Submitted to: Agronomy Journal
Publication Type: Peer Reviewed Journal
Publication Acceptance Date: 7/10/2013
Publication Date: N/A
Citation: N/A Interpretive Summary: Winter small grain crops offer high quality forages for grazing and help to reduce soil erosion, enhance rainfall infiltration, and improve soil quality. They can also serve as cover crops prior to minimum or no-till establishment of row crops. Grazing small grain cover-crops prior to no-till establishment of a row crop is less common due to concerns of potential for soil compaction and effects on seed placement. However, little is known about the actual impacts of grazing on the following crops. The objective of this study was to determine effects of grazing a rye cover crop by beef steers within a long term (1999-2008) rye-cotton-wheat-fallow-rye rotation on growth of rye, stand establishment and yield of cotton, and on possible allelopathic effect of rye to the establishment and early growth of following crop. The results showed that 1) long-term cotton-cover crop rotation enhanced cotton growth and development comparing to monoculture cotton; 2) comparing with non-grazed plots, grazing the cover crop prior to no-till planting of cotton reduced the amount of allelopathic chemicals in soil, increased cotton plant establishment (germination rate), early season growth rate and boll setting. This study indicates that grazing cover crops have multiple benefits in improving soil quality and crop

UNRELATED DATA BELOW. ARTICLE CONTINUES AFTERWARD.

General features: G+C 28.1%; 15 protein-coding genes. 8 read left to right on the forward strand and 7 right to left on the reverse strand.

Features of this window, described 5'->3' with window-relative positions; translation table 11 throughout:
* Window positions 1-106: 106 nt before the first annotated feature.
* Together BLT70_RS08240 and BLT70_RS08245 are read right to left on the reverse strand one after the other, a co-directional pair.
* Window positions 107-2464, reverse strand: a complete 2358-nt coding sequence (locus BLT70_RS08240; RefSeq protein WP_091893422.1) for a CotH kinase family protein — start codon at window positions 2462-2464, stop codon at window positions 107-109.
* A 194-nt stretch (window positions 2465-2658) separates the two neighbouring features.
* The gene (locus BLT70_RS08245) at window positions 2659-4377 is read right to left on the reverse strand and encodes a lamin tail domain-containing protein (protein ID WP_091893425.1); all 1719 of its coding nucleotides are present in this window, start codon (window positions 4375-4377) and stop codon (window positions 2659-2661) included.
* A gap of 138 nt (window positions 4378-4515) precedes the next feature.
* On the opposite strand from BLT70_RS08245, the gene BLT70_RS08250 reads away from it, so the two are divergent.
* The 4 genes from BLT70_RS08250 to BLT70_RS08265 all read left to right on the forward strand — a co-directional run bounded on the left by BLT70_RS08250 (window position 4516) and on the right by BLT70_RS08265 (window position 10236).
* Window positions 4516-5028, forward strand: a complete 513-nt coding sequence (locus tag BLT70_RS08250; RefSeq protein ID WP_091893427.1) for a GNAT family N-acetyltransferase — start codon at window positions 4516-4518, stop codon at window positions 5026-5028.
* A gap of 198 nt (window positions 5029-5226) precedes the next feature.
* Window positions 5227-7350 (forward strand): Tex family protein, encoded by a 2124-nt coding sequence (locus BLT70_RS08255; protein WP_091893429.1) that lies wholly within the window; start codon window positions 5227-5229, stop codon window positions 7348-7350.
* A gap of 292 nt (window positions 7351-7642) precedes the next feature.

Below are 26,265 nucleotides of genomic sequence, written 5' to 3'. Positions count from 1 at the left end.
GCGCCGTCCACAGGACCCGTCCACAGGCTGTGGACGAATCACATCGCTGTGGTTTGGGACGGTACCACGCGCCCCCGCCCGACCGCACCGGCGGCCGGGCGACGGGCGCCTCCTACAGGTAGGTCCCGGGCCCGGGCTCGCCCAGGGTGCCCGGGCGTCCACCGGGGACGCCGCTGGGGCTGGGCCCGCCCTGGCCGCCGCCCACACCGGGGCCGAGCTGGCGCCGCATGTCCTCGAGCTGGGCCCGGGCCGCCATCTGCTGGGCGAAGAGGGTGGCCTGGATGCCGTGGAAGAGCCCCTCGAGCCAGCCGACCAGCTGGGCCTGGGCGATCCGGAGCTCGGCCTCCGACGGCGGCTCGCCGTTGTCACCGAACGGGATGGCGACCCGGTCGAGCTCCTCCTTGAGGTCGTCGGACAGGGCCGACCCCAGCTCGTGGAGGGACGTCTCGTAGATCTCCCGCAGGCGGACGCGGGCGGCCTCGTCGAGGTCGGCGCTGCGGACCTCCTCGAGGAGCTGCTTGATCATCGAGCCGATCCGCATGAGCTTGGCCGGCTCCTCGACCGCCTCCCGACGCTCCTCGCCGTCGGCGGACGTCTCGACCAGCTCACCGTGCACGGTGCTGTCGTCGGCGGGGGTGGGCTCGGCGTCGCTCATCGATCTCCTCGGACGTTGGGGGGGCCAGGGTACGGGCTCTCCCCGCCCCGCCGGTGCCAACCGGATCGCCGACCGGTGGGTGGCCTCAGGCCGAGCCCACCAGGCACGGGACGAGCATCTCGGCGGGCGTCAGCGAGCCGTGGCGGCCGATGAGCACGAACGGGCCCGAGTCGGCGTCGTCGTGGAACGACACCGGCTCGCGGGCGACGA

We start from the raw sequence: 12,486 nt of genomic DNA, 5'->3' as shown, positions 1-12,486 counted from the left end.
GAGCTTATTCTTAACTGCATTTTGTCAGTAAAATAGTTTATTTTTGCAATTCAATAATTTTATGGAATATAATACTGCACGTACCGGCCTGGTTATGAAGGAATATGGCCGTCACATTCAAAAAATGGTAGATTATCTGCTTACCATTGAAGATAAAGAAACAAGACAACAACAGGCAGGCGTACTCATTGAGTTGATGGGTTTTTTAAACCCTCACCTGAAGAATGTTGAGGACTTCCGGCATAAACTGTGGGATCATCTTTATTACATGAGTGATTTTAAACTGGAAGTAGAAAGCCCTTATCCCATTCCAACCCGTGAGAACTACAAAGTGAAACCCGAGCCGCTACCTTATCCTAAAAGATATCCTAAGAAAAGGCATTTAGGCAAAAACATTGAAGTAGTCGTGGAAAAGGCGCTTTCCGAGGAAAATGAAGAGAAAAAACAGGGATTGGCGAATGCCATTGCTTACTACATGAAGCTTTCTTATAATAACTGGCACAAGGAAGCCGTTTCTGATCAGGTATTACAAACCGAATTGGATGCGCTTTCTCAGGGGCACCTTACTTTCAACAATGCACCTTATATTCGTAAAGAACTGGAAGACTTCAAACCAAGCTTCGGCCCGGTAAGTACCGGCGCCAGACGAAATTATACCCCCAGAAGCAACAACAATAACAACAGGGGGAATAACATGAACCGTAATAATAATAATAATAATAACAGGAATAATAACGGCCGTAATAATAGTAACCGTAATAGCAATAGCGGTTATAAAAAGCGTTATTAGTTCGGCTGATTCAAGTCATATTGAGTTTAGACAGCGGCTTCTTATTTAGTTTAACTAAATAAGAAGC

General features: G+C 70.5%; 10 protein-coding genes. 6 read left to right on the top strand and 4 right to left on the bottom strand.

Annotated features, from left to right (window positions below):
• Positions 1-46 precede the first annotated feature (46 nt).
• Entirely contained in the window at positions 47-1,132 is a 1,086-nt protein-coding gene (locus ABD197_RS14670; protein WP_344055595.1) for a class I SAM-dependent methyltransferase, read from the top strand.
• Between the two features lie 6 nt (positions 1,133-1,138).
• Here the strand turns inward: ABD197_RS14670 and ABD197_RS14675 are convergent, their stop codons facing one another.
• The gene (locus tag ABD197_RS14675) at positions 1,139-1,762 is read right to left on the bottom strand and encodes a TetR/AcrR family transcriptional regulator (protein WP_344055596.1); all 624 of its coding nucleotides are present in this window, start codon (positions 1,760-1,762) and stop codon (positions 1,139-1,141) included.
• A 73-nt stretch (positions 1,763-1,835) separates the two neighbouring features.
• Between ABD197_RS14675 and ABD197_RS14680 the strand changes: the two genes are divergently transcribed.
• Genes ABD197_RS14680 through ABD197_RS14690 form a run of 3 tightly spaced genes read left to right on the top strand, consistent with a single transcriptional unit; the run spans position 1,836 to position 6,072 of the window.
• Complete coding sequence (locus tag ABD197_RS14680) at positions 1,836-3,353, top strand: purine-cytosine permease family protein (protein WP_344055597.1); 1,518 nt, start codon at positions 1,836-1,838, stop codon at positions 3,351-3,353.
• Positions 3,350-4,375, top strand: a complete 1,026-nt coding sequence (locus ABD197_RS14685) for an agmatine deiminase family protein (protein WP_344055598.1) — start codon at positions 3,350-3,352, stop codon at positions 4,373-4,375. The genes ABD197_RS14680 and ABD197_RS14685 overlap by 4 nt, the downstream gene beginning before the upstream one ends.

Technical Abstract: Small grain cover crops offer opportunities for grazing but effects on following row crops are not well understood. From 1999 through 2008, stocker steers sequence grazed small grains in a 2-paddock rye-cotton-wheat-fallow- rye rotation. Treatments imposed on rye included 1) zero-grazing from 1999; 2) ungrazed in the sampling year only; 3) always grazed, and 4) long-term (since 1999) continuous cotton with no cover crop. The objective of this study was to determine effects of grazing a rye cover crop by beef steers within a long term crop rotation on the growth of rye, stand establishment and yield of following crop cotton, and on the allelopathic effect of rye to the following crop. Results showed that rye excluded from grazing for 1 year only (Trt 2) was taller (P < 0.04) and produced more forage mass than zero-grazed rye (Trt 1). Cottons that planted into grazed field have high plant density and grew faster before flowering (P < 0.05) than that of zero-grazed field. Moreover, cotton plants in continuous cotton field (Trt 4) were smaller (P < 0.01) than those grown in cover-crop rotation fields regardless of grazing. Known allelopathic chemicals were detected in both rye and soil where rye grew. It appears that grazing reduces the amount of allelopathic chemicals in the rotation field and has a positive effect on germination, early season growth and productivity of following crop cotton plants.